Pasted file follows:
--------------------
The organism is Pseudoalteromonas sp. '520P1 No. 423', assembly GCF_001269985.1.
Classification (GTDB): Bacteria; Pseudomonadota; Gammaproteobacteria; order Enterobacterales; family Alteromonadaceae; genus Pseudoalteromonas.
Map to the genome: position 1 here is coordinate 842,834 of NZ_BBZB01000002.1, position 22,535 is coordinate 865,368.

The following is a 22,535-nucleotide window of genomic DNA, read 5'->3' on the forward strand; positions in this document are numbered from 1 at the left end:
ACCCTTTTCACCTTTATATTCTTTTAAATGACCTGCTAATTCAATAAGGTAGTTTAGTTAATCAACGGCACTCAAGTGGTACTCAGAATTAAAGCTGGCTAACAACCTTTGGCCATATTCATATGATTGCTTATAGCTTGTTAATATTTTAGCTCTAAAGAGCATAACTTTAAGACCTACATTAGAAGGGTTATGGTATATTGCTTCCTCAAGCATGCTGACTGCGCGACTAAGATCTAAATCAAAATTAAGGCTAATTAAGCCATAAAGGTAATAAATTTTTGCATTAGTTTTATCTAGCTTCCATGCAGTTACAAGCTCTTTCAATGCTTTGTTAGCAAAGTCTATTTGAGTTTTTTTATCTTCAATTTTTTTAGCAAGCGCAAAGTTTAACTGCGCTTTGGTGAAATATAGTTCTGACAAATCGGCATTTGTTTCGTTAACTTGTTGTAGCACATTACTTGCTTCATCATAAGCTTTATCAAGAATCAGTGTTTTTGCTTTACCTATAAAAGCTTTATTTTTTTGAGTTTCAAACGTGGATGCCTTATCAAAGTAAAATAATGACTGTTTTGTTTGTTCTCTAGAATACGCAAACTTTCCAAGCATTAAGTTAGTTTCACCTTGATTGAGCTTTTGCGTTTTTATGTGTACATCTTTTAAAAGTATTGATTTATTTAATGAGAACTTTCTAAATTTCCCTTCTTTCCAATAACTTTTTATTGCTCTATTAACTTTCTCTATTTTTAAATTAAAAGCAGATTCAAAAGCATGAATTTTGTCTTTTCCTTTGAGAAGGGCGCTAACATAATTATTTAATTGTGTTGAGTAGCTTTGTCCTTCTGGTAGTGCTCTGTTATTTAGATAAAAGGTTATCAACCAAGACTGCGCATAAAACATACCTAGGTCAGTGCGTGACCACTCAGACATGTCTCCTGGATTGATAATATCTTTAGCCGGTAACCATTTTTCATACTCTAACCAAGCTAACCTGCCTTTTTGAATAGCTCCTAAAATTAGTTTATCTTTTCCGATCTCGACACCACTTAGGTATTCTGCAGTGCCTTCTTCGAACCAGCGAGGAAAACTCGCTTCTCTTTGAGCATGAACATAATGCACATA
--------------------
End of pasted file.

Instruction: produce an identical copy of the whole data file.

The organism is Pseudoalteromonas sp. '520P1 No. 423', assembly GCF_001269985.1.
Classification (GTDB): Bacteria; Pseudomonadota; Gammaproteobacteria; order Enterobacterales; family Alteromonadaceae; genus Pseudoalteromonas.
Map to the genome: position 1 here is coordinate 842,834 of NZ_BBZB01000002.1, position 22,535 is coordinate 865,368.

The following is a 22,535-nucleotide window of genomic DNA, read 5'->3' on the forward strand; positions in this document are numbered from 1 at the left end:
ACCCTTTTCACCTTTATATTCTTTTAAATGACCTGCTAATTCAATAAGGTAGTTTAGTTAATCAACGGCACTCAAGTGGTACTCAGAATTAAAGCTGGCTAACAACCTTTGGCCATATTCATATGATTGCTTATAGCTTGTTAATATTTTAGCTCTAAAGAGCATAACTTTAAGACCTACATTAGAAGGGTTATGGTATATTGCTTCCTCAAGCATGCTGACTGCGCGACTAAGATCTAAATCAAAATTAAGGCTAATTAAGCCATAAAGGTAATAAATTTTTGCATTAGTTTTATCTAGCTTCCATGCAGTTACAAGCTCTTTCAATGCTTTGTTAGCAAAGTCTATTTGAGTTTTTTTATCTTCAATTTTTTTAGCAAGCGCAAAGTTTAACTGCGCTTTGGTGAAATATAGTTCTGACAAATCGGCATTTGTTTCGTTAACTTGTTGTAGCACATTACTTGCTTCATCATAAGCTTTATCAAGAATCAGTGTTTTTGCTTTACCTATAAAAGCTTTATTTTTTTGAGTTTCAAACGTGGATGCCTTATCAAAGTAAAATAATGACTGTTTTGTTTGTTCTCTAGAATACGCAAACTTTCCAAGCATTAAGTTAGTTTCACCTTGATTGAGCTTTTGCGTTTTTATGTGTACATCTTTTAAAAGTATTGATTTATTTAATGAGAACTTTCTAAATTTCCCTTCTTTCCAATAACTTTTTATTGCTCTATTAACTTTCTCTATTTTTAAATTAAAAGCAGATTCAAAAGCATGAATTTTGTCTTTTCCTTTGAGAAGGGCGCTAACATAATTATTTAATTGTGTTGAGTAGCTTTGTCCTTCTGGTAGTGCTCTGTTATTTAGATAAAAGGTTATCAACCAAGACTGCGCATAAAACATACCTAGGTCAGTGCGTGACCACTCAGACATGTCTCCTGGATTGATAATATCTTTAGCCGGTAACCATTTTTCATACTCTAACCAAGCTAACCTGCCTTTTTGAATAGCTCCTAAAATTAGTTTATCTTTTCCGATCTCGACACCACTTAGGTATTCTGCAGTGCCTTCTTCGAACCAGCGAGGAAAACTCGCTTCTCTTTGAGCATGAACATAATGCACATA